Osher Lifelong Learning Institute at Ringling College presents the 2020 season of “Einstein’s Circle,” a six-session series moderated by experts on a variety of timely topics. Each session provides an opportunity for participants to engage in a thoughtful exchange of ideas and information.

“If it’s relevant, timely and interesting there’s a good chance we’ll be talking about it at Einstein’s Circle,” says Bev Harms, producer of the series.

Topics planned for 2020 discussions include:

Jan. 29: “The Trapped Mind in Today’s Society and What it Takes to Change Your Mind.” Gerald Zaltman and Robert Gary will discuss “mind traps” lurking around the edges of the thinking process, “equal opportunity” traps that operate without regard to topic or position, and “mind sweepers” that raise awareness of how “mind traps” work and empower us to avoid and disarm them. Zaltman is the Joseph C. Wilson Professor of Business Administration Emeritus at the Harvard Business School and co-founding partner of Olson Zaltman, a global market research and consulting firm. Gary is a former U.S. Department of Justice prosecutor with the Organized Crime and Racketeering Section and a former special assistant to the Governor of Ohio for criminal justice.

Feb. 5: “Full Speed Ahead: Back to the Moon.” Kenneth Bechis, a retired chief scientist in the Space Ops and Environmental Solutions division of Northrup Grumman and a former NASA payload specialist astronaut will discuss the possibilities, risks, and benefits of winning the space race back to the moon.

Feb. 19: “Stalin and Roosevelt, Gorbachev and Reagan, Putin and Trump.” Robert Toplin, an adjunct professor at the University of Virginia, historian, author, creator and consultant on historical dramas for television, will examine the risk of ignominious defeat in attempting to form a working relationship with the leaders of the Russian government.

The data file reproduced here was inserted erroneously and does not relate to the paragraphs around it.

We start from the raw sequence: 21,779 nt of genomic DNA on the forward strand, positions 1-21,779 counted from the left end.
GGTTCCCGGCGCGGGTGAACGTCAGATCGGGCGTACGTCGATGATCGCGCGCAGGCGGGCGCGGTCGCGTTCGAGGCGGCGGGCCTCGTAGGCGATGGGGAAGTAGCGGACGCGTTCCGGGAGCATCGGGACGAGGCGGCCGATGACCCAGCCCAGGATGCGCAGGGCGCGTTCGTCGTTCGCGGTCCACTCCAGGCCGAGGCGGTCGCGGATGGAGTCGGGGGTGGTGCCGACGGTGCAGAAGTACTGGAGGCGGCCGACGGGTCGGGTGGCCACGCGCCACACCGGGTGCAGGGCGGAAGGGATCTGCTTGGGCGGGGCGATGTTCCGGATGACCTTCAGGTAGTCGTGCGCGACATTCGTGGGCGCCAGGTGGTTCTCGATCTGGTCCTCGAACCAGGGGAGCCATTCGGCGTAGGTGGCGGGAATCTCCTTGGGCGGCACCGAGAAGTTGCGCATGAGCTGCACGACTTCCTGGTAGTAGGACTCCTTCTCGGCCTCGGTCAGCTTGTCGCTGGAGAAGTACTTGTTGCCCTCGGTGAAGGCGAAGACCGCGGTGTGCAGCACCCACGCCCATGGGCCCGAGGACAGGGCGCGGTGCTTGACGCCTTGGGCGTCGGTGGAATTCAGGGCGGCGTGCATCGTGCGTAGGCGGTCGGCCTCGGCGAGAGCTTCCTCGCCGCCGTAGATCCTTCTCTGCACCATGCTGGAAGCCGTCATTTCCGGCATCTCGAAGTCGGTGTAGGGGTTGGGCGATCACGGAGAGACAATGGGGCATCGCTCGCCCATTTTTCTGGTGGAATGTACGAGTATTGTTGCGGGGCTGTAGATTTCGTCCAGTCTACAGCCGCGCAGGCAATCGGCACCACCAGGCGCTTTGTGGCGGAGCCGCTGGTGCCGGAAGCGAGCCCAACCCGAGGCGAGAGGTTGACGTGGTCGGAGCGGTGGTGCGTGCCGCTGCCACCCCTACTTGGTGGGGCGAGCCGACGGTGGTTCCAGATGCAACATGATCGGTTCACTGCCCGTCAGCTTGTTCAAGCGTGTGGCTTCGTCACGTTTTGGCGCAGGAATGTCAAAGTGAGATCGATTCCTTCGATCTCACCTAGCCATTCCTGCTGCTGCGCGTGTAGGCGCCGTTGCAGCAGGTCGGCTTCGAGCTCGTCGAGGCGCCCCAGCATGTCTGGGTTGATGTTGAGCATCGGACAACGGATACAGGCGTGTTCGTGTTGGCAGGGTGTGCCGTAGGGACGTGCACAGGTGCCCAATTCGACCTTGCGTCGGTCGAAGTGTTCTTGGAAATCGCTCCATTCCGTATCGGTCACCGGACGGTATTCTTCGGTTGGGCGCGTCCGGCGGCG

March 4: “Changing the Face of Sarasota: The Little Town That Keeps Growing Bigger.” Gretchen Schneider, general manager of the Development Services department for the City of Sarasota, offers insight into the building process with an open discussion of the importance of timing as Sarasota continues its methodology for approving private building projects that sometimes dramatically alter the city’s landscape.

March 18: “The Deconstruction of Reconstruction and the Long Walk Back.” Can we reanimate the dream of freedom that Congress tried to enact in the wake of the Civil War? David Wilkins, a retired Dow Chemical litigation attorney and American Red Cross diversity chief, explores the lost promises of Reconstruction. America was offered the opportunity to repudiate racism and white supremacy but chose not to. That choice continues to haunt us. Wilkins explains these choices and their continuing hold on American life.

April 1: “What the Primaries Are Telling Us.” Who will emerge from the July convention as the Democratic Party’s choice to challenge Donald Trump in November? Susan MacManus, a political analyst and commentator and retired distinguished emerita of government and international affairs at USF, shares insights into what the early numbers are telling us.

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